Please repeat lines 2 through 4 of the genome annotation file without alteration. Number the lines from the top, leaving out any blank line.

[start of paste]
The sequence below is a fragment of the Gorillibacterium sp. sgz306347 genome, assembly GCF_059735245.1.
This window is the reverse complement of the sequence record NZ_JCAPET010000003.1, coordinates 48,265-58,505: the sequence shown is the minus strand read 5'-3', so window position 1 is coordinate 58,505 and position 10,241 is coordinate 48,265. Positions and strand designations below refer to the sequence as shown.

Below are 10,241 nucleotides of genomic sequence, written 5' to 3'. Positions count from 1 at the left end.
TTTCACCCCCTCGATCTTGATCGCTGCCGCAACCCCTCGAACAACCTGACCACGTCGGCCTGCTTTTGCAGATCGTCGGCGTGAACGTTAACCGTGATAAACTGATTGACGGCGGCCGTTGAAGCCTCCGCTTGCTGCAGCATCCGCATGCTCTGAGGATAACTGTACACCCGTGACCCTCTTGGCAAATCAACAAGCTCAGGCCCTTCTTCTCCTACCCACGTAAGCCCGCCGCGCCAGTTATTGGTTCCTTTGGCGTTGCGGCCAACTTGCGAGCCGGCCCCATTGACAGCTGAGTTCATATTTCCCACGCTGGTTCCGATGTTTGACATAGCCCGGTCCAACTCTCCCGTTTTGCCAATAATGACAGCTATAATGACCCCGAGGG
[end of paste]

This window is the reverse complement of the sequence record NZ_JCAPET010000003.1, coordinates 48,265-58,505: the sequence shown is the minus strand read 5'-3', so window position 1 is coordinate 58,505 and position 10,241 is coordinate 48,265. Positions and strand designations below refer to the sequence as shown.

Below are 10,241 nucleotides of genomic sequence, written 5' to 3'. Positions count from 1 at the left end.
TTTCACCCCCTCGATCTTGATCGCTGCCGCAACCCCTCGAACAACCTGACCACGTCGGCCTGCTTTTGCAGATCGTCGGCGTGAACGTTAACCGTGATAAACTGATTGACGGCGGCCGTTGAAGCCTCCGCTTGCTGCAGCATCCGCATGCTCTGAGGATAACTGTACACCCGTGACCCTCTTGGCAAATCAACAAGCTCAGGCCCTTCTTCTCCTACCCACGTAAGCCCGCCGCGCCAGTTATTGGTTCCTTTGGCGTTGCGGCCAACTTGCGAGCCGGCCCCATTGACAGCTGAGTTCATATTTCCCACGCTGGTTCCGATGTTTGACATAGCCCGGTCCAACTCTCCCGTTTTGCCAATAATGACAGCTATAATGACCCCGAGGG